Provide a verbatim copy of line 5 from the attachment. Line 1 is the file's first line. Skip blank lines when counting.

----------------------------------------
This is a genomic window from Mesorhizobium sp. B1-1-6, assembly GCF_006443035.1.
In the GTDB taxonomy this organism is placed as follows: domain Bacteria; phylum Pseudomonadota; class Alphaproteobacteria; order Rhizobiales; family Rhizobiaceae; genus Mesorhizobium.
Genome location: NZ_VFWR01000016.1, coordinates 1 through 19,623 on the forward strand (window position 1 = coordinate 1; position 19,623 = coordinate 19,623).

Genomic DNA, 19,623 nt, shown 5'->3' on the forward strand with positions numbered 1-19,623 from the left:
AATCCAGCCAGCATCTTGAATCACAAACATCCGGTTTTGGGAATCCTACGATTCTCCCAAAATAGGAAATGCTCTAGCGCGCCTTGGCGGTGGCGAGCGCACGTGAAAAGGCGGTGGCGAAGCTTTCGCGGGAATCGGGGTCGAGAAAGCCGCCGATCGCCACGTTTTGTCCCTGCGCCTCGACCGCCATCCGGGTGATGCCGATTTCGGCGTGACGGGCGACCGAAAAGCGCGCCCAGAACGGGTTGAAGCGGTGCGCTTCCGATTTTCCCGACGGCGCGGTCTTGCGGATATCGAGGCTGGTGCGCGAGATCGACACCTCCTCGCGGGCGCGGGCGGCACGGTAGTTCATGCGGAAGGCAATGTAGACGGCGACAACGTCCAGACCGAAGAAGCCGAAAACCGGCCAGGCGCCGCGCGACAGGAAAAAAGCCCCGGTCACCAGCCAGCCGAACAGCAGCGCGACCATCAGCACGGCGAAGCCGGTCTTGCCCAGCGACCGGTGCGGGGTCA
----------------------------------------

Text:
AATCCAGCCAGCATCTTGAATCACAAACATCCGGTTTTGGGAATCCTACGATTCTCCCAAAATAGGAAATGCTCTAGCGCGCCTTGGCGGTGGCGAGCGCACGTGAAAAGGCGGTGGCGAAGCTTTCGCGGGAATCGGGGTCGAGAAAGCCGCCGATCGCCACGTTTTGTCCCTGCGCCTCGACCGCCATCCGGGTGATGCCGATTTCGGCGTGACGGGCGACCGAAAAGCGCGCCCAGAACGGGTTGAAGCGGTGCGCTTCCGATTTTCCCGACGGCGCGGTCTTGCGGATATCGAGGCTGGTGCGCGAGATCGACACCTCCTCGCGGGCGCGGGCGGCACGGTAGTTCATGCGGAAGGCAATGTAGACGGCGACAACGTCCAGACCGAAGAAGCCGAAAACCGGCCAGGCGCCGCGCGACAGGAAAAAAGCCCCGGTCACCAGCCAGCCGAACAGCAGCGCGACCATCAGCACGGCGAAGCCGGTCTTGCCCAGCGACCGGTGCGGGGTCA